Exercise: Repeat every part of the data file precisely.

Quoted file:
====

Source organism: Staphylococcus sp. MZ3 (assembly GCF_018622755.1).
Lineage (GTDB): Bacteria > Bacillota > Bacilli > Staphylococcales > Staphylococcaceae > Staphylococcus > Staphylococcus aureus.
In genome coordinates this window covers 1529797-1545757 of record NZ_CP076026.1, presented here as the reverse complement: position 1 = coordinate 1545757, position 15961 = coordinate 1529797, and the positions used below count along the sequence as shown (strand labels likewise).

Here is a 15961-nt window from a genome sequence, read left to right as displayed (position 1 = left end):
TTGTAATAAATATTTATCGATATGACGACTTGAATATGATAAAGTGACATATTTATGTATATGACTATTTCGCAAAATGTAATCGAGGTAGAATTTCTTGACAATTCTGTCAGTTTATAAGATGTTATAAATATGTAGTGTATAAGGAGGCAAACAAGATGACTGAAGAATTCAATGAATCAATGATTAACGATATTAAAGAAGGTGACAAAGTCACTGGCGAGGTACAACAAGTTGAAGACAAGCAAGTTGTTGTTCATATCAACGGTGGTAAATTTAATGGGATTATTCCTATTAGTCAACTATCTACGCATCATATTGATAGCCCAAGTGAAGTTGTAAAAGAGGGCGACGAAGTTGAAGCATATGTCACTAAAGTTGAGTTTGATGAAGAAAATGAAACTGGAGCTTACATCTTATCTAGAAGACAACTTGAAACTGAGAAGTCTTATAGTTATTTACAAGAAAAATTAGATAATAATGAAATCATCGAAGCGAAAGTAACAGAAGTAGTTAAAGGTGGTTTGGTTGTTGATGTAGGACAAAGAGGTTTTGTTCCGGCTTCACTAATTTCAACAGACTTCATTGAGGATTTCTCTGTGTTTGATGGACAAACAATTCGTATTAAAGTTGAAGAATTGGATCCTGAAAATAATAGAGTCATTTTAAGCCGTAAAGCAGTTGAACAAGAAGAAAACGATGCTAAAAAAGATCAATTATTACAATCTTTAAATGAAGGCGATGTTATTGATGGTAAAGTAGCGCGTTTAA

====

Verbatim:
Source organism: Staphylococcus sp. MZ3 (assembly GCF_018622755.1).
Lineage (GTDB): Bacteria > Bacillota > Bacilli > Staphylococcales > Staphylococcaceae > Staphylococcus > Staphylococcus aureus.
In genome coordinates this window covers 1529797-1545757 of record NZ_CP076026.1, presented here as the reverse complement: position 1 = coordinate 1545757, position 15961 = coordinate 1529797, and the positions used below count along the sequence as shown (strand labels likewise).

Here is a 15961-nt window from a genome sequence, read left to right as displayed (position 1 = left end):
TTGTAATAAATATTTATCGATATGACGACTTGAATATGATAAAGTGACATATTTATGTATATGACTATTTCGCAAAATGTAATCGAGGTAGAATTTCTTGACAATTCTGTCAGTTTATAAGATGTTATAAATATGTAGTGTATAAGGAGGCAAACAAGATGACTGAAGAATTCAATGAATCAATGATTAACGATATTAAAGAAGGTGACAAAGTCACTGGCGAGGTACAACAAGTTGAAGACAAGCAAGTTGTTGTTCATATCAACGGTGGTAAATTTAATGGGATTATTCCTATTAGTCAACTATCTACGCATCATATTGATAGCCCAAGTGAAGTTGTAAAAGAGGGCGACGAAGTTGAAGCATATGTCACTAAAGTTGAGTTTGATGAAGAAAATGAAACTGGAGCTTACATCTTATCTAGAAGACAACTTGAAACTGAGAAGTCTTATAGTTATTTACAAGAAAAATTAGATAATAATGAAATCATCGAAGCGAAAGTAACAGAAGTAGTTAAAGGTGGTTTGGTTGTTGATGTAGGACAAAGAGGTTTTGTTCCGGCTTCACTAATTTCAACAGACTTCATTGAGGATTTCTCTGTGTTTGATGGACAAACAATTCGTATTAAAGTTGAAGAATTGGATCCTGAAAATAATAGAGTCATTTTAAGCCGTAAAGCAGTTGAACAAGAAGAAAACGATGCTAAAAAAGATCAATTATTACAATCTTTAAATGAAGGCGATGTTATTGATGGTAAAGTAGCGCGTTTAA